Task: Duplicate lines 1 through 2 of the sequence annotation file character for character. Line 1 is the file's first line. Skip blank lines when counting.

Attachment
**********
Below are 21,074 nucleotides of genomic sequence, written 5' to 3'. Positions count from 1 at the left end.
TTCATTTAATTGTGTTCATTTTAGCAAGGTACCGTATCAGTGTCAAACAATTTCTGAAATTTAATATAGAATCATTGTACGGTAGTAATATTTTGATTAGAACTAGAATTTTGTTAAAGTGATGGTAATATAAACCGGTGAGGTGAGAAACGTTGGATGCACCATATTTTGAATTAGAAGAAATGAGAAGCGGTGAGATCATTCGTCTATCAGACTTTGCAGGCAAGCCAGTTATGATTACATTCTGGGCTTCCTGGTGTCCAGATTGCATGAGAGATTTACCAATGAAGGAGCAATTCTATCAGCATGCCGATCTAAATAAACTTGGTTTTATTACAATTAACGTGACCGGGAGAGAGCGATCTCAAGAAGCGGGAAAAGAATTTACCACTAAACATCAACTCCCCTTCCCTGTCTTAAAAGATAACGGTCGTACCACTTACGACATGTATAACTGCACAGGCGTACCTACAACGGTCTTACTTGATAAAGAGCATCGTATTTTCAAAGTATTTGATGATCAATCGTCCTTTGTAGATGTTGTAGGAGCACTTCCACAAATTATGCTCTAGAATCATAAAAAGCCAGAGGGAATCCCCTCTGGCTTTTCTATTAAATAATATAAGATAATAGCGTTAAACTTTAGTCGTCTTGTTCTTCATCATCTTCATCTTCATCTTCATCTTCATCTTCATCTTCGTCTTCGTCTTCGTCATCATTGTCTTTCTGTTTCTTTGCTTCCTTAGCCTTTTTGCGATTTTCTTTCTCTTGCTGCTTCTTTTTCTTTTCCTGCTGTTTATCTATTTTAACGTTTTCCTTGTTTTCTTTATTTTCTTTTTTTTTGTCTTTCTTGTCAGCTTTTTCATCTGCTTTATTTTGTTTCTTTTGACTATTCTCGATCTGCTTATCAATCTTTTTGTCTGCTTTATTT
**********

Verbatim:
Below are 21,074 nucleotides of genomic sequence, written 5' to 3'. Positions count from 1 at the left end.
TTCATTTAATTGTGTTCATTTTAGCAAGGTACCGTATCAGTGTCAAACAATTTCTGAAATTTAATATAGAATCATTGTACGGTAGTAATATTTTGATTAGAACTAGAATTTTGTTAAAGTGATGGTAATATAAACCGGTGAGGTGAGAAACGTTGGATGCACCATATTTTGAATTAGAAGAAATGAGAAGCGGTGAGATCATTCGTCTATCAGACTTTGCAGGCAAGCCAGTTATGATTACATTCTGGGCTTCCTGGTGTCCAGATTGCATGAGAGATTTACCAATGAAGGAGCAATTCTATCAGCATGCCGATCTAAATAAACTTGGTTTTATTACAATTAACGTGACCGGGAGAGAGCGATCTCAAGAAGCGGGAAAAGAATTTACCACTAAACATCAACTCCCCTTCCCTGTCTTAAAAGATAACGGTCGTACCACTTACGACATGTATAACTGCACAGGCGTACCTACAACGGTCTTACTTGATAAAGAGCATCGTATTTTCAAAGTATTTGATGATCAATCGTCCTTTGTAGATGTTGTAGGAGCACTTCCACAAATTATGCTCTAGAATCATAAAAAGCCAGAGGGAATCCCCTCTGGCTTTTCTATTAAATAATATAAGATAATAGCGTTAAACTTTAGTCGTCTTGTTCTTCATCATCTTCATCTTCATCTTCATCTTCATCTTCATCTTCGTCTTCGTCTTCGTCATCATTGTCTTTCTGTTTCTTTGCTTCCTTAGCCTTTTTGCGATTTTCTTTCTCTTGCTGCTTCTTTTTCTTTTCCTGCTGTTTATCTATTTTAACGTTTTCCTTGTTTTCTTTATTTTCTTTTTTTTTGTCTTTCTTGTCAGCTTTTTCATCTGCTTTATTTTGTTTCTTTTGACTATTCTCGATCTGCTTATCAATCTTTTTGTCTGCTTTATTT